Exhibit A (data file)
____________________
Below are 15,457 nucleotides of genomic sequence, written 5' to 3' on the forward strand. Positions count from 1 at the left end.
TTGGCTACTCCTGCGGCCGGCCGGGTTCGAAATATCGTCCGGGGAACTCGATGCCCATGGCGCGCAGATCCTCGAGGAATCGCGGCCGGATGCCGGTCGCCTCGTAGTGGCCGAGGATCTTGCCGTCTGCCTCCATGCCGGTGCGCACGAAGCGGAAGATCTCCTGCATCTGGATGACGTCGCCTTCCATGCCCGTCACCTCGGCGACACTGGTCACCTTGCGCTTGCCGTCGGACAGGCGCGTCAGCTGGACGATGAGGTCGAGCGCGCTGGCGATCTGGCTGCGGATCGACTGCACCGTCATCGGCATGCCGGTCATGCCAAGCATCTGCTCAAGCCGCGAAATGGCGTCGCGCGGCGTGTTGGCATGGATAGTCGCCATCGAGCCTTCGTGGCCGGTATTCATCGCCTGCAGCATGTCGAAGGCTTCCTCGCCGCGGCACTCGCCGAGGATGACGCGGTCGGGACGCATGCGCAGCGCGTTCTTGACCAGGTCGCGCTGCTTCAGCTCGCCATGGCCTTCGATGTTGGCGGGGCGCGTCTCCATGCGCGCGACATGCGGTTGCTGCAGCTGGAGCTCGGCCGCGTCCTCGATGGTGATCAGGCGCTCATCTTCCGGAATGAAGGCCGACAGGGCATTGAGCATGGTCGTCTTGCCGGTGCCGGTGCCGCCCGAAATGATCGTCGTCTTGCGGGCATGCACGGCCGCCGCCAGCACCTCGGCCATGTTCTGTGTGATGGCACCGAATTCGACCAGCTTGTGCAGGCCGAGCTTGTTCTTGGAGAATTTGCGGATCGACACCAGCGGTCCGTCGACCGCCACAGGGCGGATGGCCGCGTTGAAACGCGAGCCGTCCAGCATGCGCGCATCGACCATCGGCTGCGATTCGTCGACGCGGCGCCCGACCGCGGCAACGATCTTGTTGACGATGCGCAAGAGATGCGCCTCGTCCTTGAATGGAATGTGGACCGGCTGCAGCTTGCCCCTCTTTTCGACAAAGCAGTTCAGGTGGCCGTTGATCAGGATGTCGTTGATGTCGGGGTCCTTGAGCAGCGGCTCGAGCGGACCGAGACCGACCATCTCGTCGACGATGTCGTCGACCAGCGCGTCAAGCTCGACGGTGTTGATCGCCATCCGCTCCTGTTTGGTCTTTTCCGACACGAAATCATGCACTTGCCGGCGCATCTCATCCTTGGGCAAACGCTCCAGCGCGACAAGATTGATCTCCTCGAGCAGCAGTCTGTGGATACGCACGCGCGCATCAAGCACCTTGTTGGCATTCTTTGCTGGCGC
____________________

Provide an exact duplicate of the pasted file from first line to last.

Below are 15,457 nucleotides of genomic sequence, written 5' to 3' on the forward strand. Positions count from 1 at the left end.
TTGGCTACTCCTGCGGCCGGCCGGGTTCGAAATATCGTCCGGGGAACTCGATGCCCATGGCGCGCAGATCCTCGAGGAATCGCGGCCGGATGCCGGTCGCCTCGTAGTGGCCGAGGATCTTGCCGTCTGCCTCCATGCCGGTGCGCACGAAGCGGAAGATCTCCTGCATCTGGATGACGTCGCCTTCCATGCCCGTCACCTCGGCGACACTGGTCACCTTGCGCTTGCCGTCGGACAGGCGCGTCAGCTGGACGATGAGGTCGAGCGCGCTGGCGATCTGGCTGCGGATCGACTGCACCGTCATCGGCATGCCGGTCATGCCAAGCATCTGCTCAAGCCGCGAAATGGCGTCGCGCGGCGTGTTGGCATGGATAGTCGCCATCGAGCCTTCGTGGCCGGTATTCATCGCCTGCAGCATGTCGAAGGCTTCCTCGCCGCGGCACTCGCCGAGGATGACGCGGTCGGGACGCATGCGCAGCGCGTTCTTGACCAGGTCGCGCTGCTTCAGCTCGCCATGGCCTTCGATGTTGGCGGGGCGCGTCTCCATGCGCGCGACATGCGGTTGCTGCAGCTGGAGCTCGGCCGCGTCCTCGATGGTGATCAGGCGCTCATCTTCCGGAATGAAGGCCGACAGGGCATTGAGCATGGTCGTCTTGCCGGTGCCGGTGCCGCCCGAAATGATCGTCGTCTTGCGGGCATGCACGGCCGCCGCCAGCACCTCGGCCATGTTCTGTGTGATGGCACCGAATTCGACCAGCTTGTGCAGGCCGAGCTTGTTCTTGGAGAATTTGCGGATCGACACCAGCGGTCCGTCGACCGCCACAGGGCGGATGGCCGCGTTGAAACGCGAGCCGTCCAGCATGCGCGCATCGACCATCGGCTGCGATTCGTCGACGCGGCGCCCGACCGCGGCAACGATCTTGTTGACGATGCGCAAGAGATGCGCCTCGTCCTTGAATGGAATGTGGACCGGCTGCAGCTTGCCCCTCTTTTCGACAAAGCAGTTCAGGTGGCCGTTGATCAGGATGTCGTTGATGTCGGGGTCCTTGAGCAGCGGCTCGAGCGGACCGAGACCGACCATCTCGTCGACGATGTCGTCGACCAGCGCGTCAAGCTCGACGGTGTTGATCGCCATCCGCTCCTGTTTGGTCTTTTCCGACACGAAATCATGCACTTGCCGGCGCATCTCATCCTTGGGCAAACGCTCCAGCGCGACAAGATTGATCTCCTCGAGCAGCAGTCTGTGGATACGCACGCGCGCATCAAGCACCTTGTTGGCATTCTTTGCTGGCGC